In a new book, economist Sylvia Ann Hewlett uses data to show that mentorship, in its classic wise-elder-advises-younger-employee form, doesn't produce statistically significant career gains. What does however, her research found, is something she has termed "sponsorship"—a type of strategic workplace partnering between those with potential and those with power.

I spoke with Hewlett about the findings in her book, "(Forget a Mentor) Find a Sponsor," and the career advice she would give as a result. Hewlett also joined our On Leadership video series, sharing a story about a key turning point in her own work trajectory that you can watch in the video above.

Q. What prompted your research on mentorship?

A. Out there in the workplace, progress for women and minorities has really stalled. There’s amazing stuff happening at the middle and lower rungs of career ladders, but at the top there’s still this wall of white men. Less than 8 percent of the top earners in this economy are female. That is the figure of 15 years ago, and it hasn't shifted at all—despite the fact that 34 percent of middle managers are now female.

So the big question is, why? My work goes centrally after that question. We are able to show with data that women are only half as likely as men to have a sponsor—a senior champion at work who will basically take a bet on them, tap them on the shoulder, and really give them a shot at leadership.

Women have always had mentors, friendly figures who give lots of advice. They’re great. They’re good for your self-esteem; they’re good for your personal development. But no one’s ever been able to show that they do anything to help you actually move up.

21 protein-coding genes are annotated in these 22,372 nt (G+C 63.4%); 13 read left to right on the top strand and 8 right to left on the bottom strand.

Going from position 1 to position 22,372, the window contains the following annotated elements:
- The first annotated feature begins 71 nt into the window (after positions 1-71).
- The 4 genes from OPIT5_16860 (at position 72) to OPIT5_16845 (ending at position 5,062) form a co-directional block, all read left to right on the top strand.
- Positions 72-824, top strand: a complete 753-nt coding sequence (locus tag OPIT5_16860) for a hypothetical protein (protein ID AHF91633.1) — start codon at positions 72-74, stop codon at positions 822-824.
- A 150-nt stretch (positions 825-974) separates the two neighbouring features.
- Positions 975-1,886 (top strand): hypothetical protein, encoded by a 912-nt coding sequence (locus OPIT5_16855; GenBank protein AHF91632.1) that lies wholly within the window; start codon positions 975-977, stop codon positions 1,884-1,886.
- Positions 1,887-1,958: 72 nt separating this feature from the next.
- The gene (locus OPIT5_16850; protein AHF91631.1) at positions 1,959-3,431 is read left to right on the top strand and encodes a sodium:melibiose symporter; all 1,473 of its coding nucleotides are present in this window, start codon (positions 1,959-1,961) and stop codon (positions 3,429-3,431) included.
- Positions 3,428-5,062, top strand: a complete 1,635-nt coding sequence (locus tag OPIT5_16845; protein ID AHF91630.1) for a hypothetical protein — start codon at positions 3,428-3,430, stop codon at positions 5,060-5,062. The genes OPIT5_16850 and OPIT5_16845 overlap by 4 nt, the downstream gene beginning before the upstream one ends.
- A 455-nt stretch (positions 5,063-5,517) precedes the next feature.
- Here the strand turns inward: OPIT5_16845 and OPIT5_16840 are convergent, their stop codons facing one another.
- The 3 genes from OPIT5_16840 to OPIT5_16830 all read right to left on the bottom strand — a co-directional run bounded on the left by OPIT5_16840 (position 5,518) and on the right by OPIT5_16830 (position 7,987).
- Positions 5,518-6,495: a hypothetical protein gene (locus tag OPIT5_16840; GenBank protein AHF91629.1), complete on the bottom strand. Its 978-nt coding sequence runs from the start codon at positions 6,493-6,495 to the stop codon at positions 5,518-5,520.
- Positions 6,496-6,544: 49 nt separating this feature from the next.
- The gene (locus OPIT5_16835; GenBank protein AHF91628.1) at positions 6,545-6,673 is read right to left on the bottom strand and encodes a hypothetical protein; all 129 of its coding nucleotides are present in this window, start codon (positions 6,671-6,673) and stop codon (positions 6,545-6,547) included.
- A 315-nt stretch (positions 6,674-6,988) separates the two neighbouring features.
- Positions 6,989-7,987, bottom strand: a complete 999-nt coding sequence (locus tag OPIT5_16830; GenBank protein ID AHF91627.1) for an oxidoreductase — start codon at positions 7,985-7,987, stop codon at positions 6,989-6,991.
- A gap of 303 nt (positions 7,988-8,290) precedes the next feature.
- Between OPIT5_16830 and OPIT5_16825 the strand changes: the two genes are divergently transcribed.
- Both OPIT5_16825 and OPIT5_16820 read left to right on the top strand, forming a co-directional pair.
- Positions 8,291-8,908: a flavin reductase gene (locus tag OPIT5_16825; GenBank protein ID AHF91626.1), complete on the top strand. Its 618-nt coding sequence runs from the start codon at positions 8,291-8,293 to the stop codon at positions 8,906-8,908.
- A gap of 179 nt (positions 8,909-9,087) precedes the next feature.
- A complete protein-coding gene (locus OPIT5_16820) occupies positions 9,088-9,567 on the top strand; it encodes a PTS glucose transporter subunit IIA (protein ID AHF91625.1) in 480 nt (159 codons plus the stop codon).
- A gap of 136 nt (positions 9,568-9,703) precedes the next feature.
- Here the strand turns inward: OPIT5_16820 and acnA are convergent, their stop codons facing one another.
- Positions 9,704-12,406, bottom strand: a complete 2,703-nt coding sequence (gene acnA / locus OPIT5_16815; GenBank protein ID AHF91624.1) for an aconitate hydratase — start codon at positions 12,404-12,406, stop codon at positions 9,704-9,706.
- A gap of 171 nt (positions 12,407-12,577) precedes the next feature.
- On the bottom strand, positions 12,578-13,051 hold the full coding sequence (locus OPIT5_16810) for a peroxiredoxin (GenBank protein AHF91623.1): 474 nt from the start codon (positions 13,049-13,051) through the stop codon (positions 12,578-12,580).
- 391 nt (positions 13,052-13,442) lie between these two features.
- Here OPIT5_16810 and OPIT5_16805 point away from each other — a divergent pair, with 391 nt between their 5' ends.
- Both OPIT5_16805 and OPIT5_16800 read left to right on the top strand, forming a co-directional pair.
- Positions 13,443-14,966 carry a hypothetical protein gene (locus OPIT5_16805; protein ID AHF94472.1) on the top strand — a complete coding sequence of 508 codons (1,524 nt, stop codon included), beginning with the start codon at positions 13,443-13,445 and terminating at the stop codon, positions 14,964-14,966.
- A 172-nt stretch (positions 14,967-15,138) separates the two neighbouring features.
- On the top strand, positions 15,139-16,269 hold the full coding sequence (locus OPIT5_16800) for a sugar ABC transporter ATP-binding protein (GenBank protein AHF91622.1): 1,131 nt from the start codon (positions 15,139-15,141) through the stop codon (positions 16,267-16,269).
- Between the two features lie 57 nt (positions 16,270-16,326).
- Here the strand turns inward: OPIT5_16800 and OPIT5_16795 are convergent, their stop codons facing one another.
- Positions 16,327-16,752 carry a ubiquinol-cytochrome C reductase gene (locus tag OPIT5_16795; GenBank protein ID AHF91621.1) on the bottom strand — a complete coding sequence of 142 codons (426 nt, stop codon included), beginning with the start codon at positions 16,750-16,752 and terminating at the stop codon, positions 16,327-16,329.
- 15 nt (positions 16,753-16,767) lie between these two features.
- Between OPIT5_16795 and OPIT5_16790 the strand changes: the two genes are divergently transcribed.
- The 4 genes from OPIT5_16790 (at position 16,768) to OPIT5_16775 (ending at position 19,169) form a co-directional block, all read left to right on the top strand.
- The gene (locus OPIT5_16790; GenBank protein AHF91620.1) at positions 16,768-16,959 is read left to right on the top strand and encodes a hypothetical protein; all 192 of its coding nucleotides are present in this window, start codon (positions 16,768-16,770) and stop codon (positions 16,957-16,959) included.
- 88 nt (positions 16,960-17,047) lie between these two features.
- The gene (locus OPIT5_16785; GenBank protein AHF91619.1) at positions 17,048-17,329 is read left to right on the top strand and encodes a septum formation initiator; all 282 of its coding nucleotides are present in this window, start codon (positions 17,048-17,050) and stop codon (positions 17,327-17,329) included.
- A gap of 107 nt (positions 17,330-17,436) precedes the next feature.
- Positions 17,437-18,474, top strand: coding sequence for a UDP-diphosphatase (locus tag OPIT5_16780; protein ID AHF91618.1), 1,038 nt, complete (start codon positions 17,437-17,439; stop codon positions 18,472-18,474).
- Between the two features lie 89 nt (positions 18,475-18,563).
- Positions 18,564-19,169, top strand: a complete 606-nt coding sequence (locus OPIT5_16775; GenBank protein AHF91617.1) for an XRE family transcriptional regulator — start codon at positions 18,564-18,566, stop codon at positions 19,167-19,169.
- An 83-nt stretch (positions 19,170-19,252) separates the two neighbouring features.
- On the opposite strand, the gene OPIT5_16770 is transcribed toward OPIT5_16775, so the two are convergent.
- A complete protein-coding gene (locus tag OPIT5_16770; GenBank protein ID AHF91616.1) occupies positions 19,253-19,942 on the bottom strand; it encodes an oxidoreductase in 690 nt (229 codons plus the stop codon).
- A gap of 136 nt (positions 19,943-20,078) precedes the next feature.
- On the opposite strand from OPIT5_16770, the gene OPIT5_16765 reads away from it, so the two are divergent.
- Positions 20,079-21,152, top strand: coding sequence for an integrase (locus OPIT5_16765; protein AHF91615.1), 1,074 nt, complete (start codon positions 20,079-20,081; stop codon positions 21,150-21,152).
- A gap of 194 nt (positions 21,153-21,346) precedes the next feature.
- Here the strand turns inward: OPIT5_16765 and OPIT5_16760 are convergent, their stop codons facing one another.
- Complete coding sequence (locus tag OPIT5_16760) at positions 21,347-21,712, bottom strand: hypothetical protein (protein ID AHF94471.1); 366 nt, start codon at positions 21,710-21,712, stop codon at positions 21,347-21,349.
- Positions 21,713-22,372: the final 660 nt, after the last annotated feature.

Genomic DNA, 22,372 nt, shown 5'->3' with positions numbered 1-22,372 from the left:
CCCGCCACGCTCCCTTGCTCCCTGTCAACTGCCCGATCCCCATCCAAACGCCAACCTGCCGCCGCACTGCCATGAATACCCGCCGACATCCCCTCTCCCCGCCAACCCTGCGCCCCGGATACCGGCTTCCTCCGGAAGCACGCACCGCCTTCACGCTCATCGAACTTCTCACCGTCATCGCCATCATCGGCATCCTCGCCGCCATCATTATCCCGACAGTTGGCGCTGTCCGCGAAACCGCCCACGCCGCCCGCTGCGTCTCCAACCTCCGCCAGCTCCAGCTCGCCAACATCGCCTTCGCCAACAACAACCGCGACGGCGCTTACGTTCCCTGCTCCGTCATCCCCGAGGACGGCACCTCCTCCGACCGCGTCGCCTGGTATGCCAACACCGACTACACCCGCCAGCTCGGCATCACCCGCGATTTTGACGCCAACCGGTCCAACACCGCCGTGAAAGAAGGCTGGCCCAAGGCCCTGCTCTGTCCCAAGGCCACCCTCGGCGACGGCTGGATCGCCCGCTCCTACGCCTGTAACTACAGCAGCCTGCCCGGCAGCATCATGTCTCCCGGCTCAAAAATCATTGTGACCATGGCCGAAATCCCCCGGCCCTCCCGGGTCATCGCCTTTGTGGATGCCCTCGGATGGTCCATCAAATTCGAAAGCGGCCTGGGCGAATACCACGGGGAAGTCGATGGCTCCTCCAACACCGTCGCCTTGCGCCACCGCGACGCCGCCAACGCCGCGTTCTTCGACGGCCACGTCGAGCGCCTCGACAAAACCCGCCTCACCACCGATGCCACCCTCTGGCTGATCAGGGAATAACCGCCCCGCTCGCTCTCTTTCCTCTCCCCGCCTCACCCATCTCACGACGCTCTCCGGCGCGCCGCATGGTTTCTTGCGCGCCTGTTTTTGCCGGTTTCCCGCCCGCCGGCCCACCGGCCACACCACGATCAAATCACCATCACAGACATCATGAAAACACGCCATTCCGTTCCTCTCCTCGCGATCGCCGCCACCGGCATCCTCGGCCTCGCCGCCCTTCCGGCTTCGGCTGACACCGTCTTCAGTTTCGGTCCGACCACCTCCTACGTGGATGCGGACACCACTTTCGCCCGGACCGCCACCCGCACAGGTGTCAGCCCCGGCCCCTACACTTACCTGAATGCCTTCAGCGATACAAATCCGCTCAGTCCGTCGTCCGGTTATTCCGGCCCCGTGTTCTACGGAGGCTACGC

That’s why this work is super important to all the new kids on the block—women, minorities, gay people, all those who historically have not had power—because the default position is for folks in power to pick people who look like them.

Q. Some of the research in your book I found most useful was when you walked through how to identify a career sponsor, as opposed to a mentor. Could you expound on that advice?

A. We find that women in particular often choose the wrong people. They’re vaguely aware they need a champion, someone to speak out for them, but they seek out a senior person they’re very comfortable with. Maybe it's someone who’s also a woman. Maybe it's a man who has a very collaborative leadership style that they feel comfortable with.

What we say in this research is, absolutely find role models. Absolutely find a mentor who is perhaps like you. But for a sponsor, you should go after the person with power, because you need someone who has a voice at those decision-making tables. You need to respect that person, you need to believe that person is a fabulous leader and going places, but you don’t need to like them. You don’t need to want to emulate them.

Because women have a hard time understanding that this is about power, and how to acquire power, they often don’t go after the folks who could really produce sponsorship for them. What you’re looking for is an alliance with someone really powerful. It may be the boss of your boss who can actually deliver for you.

Q. And how do you even make those alliances with someone who's not your direct manager?